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A Walk Among the Clouds

Our Trails

A Walk Among the Clouds

Regardless of which climb you’ve chosen to do for the day, on the drive south, you’ll see most of the options laid out before you as the Stirling Range fills your windscreen. By numbers alone, these mountains aren’t that impressive. At 1100 meters above sea level, Bluff Knoll, the highest peak, isn’t even Western Australia’s highest mountain. But numbers can be deceiving, and it’s the topographic prominence of over 800 metres that gives this range its towering presence. Bluff Knoll looks over the surrounding country like an impassive grey sentinel with a dark green cloak pulled around its shoulders. The Goreng Noongars of the plains, who wore kangaroo skin cloaks around their shoulders in the winter months, called it Bular Mial, which means “many eyes”: an ancestral being, watching over all.

Today’s drive is intended to get you to the trailhead of whichever peak you decide to explore and leave you as much time as possible to enjoy your climb and be back at the Premier Mill Hotel for dinner. Perhaps, after your meal, you’ll share a tale of adventure or two at the Cordial Bar, where the trails get longer and steeper as the night goes on. Today, you’ll drive south of Broomehill, head east through Gnowangerup, and then south on Formby Road, to the mountains.

The park contains over 1000 species of plant, including the one that most probably saved it from agricultural development: the poison pea, which contains high levels of fluoroacetates. This is the same key ingredient of the pesticide 1080, and it is toxic to non-native animals.

As you climb the trail that runs under the imposing granite face, you may notice a certain primordial strangeness; a prehistoric look to some of the plants. That’s because many of them are endemic to the park: you won’t see them anywhere else. Thankfully there are no dinosaurs, but the cool, wet gullies in the park are home to some animals that are relics from when this was part of Gondwanaland.

The rocks you see were once the silt from a long-forgotten river, piled up and turned to metamorphic rock by aeons of pressure from its own weight, and from the action of Australia tearing itself away from Antarctica. These colossal forces created a mountain range that has slowly eroded down to what you see today. Look for the ripples in the rocks and you’ll see that this was all once a seabed.

You’ll have to pick your way carefully over some sections, and at one point the trail does have a long drop-off to one side. But it wouldn’t be an adventure without a bit of adrenaline, right? The views from any climb in the Stirlings are the reward though, and from the summit of Bluff Knoll you’ll be able to see the south coast, and to the north, survey most of your drive home. If something a little more challenging is more to your taste, the next climb we suggest is Mount Toolbrunup. This climb is slightly shorter than Bluff Knoll but contains one key difference that will help you decide if you have enough fitness: what the rock climbers call “scrambling”, which is simply abandoning walking, and pulling yourself up over the rocks with hands and feet. Toolbrunup has its famous boulder field, which will either be great fun or too daunting, depending on your fitness levels. Consider the weather too – think “wet boulders”, although many of the loose rocks are quite coarse and will retain some grip in the rain.

12 kilometres down Chester Pass Road, towards Albany, you’ll see Toolbrunup Road, which you follow for 4 kilometres to the trailhead. The trail follows the course of a small creek through a dense forest and is an easy walk to begin with. Then the trail gradually steepens and becomes looser underfoot – something to bear in mind on the return journey.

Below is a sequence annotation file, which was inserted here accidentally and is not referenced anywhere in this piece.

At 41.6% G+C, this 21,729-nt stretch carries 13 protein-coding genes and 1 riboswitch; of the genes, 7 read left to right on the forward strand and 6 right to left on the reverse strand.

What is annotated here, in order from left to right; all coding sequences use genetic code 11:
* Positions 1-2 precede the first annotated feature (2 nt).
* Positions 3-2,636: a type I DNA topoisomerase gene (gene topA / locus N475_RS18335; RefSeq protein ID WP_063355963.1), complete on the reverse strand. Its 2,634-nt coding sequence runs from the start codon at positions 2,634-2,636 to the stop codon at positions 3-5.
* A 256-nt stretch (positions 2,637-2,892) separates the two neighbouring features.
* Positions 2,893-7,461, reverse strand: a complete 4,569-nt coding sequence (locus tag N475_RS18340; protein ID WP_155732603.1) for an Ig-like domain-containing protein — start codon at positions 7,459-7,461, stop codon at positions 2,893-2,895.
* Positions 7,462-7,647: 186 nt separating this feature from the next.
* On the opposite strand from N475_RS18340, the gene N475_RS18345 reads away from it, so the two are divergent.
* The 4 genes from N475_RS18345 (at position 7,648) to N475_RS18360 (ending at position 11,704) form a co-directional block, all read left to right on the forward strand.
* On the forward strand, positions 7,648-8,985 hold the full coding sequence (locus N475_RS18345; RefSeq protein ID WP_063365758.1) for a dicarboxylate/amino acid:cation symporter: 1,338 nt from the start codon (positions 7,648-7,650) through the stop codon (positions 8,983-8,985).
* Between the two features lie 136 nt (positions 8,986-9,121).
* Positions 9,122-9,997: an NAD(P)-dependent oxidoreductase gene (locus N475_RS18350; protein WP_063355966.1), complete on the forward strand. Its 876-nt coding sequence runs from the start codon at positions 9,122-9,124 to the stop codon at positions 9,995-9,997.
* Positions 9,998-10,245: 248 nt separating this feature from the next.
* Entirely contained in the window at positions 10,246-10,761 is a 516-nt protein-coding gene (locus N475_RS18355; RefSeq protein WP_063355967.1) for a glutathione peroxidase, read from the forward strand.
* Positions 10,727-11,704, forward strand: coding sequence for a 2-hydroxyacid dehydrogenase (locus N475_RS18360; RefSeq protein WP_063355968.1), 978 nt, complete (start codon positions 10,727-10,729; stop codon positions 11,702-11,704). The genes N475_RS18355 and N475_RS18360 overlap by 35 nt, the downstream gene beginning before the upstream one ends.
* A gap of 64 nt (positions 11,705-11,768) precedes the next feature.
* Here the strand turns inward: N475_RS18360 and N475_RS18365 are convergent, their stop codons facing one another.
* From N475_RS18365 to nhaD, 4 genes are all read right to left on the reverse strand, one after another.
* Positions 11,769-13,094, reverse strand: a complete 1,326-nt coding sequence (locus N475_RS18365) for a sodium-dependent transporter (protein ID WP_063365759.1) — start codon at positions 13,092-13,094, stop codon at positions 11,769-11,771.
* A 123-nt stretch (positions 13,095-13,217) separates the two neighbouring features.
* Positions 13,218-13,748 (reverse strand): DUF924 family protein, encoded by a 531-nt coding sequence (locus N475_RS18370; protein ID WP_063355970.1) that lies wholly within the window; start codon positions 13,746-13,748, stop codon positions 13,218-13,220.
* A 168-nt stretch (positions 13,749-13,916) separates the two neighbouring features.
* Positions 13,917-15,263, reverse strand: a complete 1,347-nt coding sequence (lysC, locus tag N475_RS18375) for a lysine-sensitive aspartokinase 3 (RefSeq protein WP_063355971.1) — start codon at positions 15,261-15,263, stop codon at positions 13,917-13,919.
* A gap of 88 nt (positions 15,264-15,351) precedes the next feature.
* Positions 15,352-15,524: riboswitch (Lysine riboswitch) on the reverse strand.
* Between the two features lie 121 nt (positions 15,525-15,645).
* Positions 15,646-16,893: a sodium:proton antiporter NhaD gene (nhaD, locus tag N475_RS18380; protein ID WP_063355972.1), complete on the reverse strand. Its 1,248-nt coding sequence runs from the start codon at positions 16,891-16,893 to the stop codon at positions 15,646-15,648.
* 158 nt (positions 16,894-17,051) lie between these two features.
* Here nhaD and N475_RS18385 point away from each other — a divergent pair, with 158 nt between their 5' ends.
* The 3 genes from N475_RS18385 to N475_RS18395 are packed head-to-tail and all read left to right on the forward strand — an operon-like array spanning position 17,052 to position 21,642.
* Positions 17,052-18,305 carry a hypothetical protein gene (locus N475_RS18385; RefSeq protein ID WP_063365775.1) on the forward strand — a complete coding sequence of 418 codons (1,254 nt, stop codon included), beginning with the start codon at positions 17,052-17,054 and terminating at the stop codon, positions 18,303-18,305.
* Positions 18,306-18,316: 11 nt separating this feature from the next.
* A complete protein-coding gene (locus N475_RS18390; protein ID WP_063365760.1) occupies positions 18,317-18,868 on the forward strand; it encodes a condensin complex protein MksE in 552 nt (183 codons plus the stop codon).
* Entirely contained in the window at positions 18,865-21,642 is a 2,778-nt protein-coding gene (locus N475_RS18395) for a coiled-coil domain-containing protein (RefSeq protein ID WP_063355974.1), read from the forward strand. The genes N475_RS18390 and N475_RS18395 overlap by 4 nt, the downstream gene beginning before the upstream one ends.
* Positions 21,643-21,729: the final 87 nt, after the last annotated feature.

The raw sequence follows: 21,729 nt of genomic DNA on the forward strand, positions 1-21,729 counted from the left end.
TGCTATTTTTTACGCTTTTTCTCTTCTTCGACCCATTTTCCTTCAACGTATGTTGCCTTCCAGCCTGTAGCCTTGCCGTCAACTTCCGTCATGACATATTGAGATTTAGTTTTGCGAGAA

You’ll again see more evidence of the ancient seabed on this trail, with the rippled patterns in the rocks along the path. Then you’ll be scrambling up the boulder field to a saddle with a more conventional track on it, before another scramble to the summit. Mount Toolbrunup has a convenient chair-shaped rock near the summit from which to enjoy the view. Be wary of the wind though.

Mount Hassell is the shortest of the Stirling Range climbs and can be reached 3 kilometres west along Stirling Range drive, from Chester Pass Road. It offers impressive views of Mount Toolbrunup from the summit and requires some scrambling. Another of the easier walks – and this one without the scrambling – is Mount Trio. The access road for Mount Trio from Formby Road is 3.7 kilometres north of Chester Pass Road. Known as the wildflower mountain, this is one of the best places to experience the park’s impressive biodiversity.

Talyuberlup Peak, which can be found 20 kilometres west along Stirling Range Drive, from Chester Pass Road, is another of the shorter climbs in the park. However, this one is not for the inexperienced, with steep scrambling sections. Mount Magog is the longest walk of the park’s day climbs, with the first few kilometres through flat lowlands, before a series of steep scrambles to the summit.

Then, a great alternative to the more intrepid qualities of the Stirling Range walks is to travel another forty kilometres south, to the Porongorups, and climb Castle Rock. While still a challenging climb, Castle Rock can be negotiated by people with a range of fitness levels. The trail winds up through yate, marri and karri forest, and takes you past the famous Balancing Rock. Near the summit, you’ll have the option of using the Granite Skywalk, a suspended walkway that spirals around the granite outcrop of Castle Rock, with views across the undulating farmlands towards Albany. Whatever climb you’ve chosen to do, you’ll enjoy the drive home with the views of the mountains receding in the late afternoon light. Now you’ve got some stories to tell.